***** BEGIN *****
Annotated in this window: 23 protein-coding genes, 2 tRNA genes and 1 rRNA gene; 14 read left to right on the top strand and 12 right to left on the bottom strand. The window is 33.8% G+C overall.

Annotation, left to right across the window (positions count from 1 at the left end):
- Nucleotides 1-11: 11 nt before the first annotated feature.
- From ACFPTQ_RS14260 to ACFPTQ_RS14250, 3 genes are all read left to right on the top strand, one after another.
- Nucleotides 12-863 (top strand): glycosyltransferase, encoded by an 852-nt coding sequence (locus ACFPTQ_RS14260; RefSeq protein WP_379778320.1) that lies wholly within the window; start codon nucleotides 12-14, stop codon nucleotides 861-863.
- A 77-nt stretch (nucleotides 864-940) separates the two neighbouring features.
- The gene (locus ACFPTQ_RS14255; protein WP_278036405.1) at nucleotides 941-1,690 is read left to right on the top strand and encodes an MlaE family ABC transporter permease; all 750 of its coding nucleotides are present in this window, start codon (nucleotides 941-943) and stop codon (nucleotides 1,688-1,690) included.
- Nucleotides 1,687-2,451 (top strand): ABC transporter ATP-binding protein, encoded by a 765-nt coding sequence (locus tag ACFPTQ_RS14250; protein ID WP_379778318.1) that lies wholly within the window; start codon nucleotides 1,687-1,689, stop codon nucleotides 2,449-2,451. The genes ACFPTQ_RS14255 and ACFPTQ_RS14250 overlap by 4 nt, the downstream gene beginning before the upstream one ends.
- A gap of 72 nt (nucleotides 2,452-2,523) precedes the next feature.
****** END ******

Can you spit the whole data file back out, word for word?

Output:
Annotated in this window: 23 protein-coding genes, 2 tRNA genes and 1 rRNA gene; 14 read left to right on the top strand and 12 right to left on the bottom strand. The window is 33.8% G+C overall.

Annotation, left to right across the window (positions count from 1 at the left end):
- Nucleotides 1-11: 11 nt before the first annotated feature.
- From ACFPTQ_RS14260 to ACFPTQ_RS14250, 3 genes are all read left to right on the top strand, one after another.
- Nucleotides 12-863 (top strand): glycosyltransferase, encoded by an 852-nt coding sequence (locus ACFPTQ_RS14260; RefSeq protein WP_379778320.1) that lies wholly within the window; start codon nucleotides 12-14, stop codon nucleotides 861-863.
- A 77-nt stretch (nucleotides 864-940) separates the two neighbouring features.
- The gene (locus ACFPTQ_RS14255; protein WP_278036405.1) at nucleotides 941-1,690 is read left to right on the top strand and encodes an MlaE family ABC transporter permease; all 750 of its coding nucleotides are present in this window, start codon (nucleotides 941-943) and stop codon (nucleotides 1,688-1,690) included.
- Nucleotides 1,687-2,451 (top strand): ABC transporter ATP-binding protein, encoded by a 765-nt coding sequence (locus tag ACFPTQ_RS14250; protein ID WP_379778318.1) that lies wholly within the window; start codon nucleotides 1,687-1,689, stop codon nucleotides 2,449-2,451. The genes ACFPTQ_RS14255 and ACFPTQ_RS14250 overlap by 4 nt, the downstream gene beginning before the upstream one ends.
- A gap of 72 nt (nucleotides 2,452-2,523) precedes the next feature.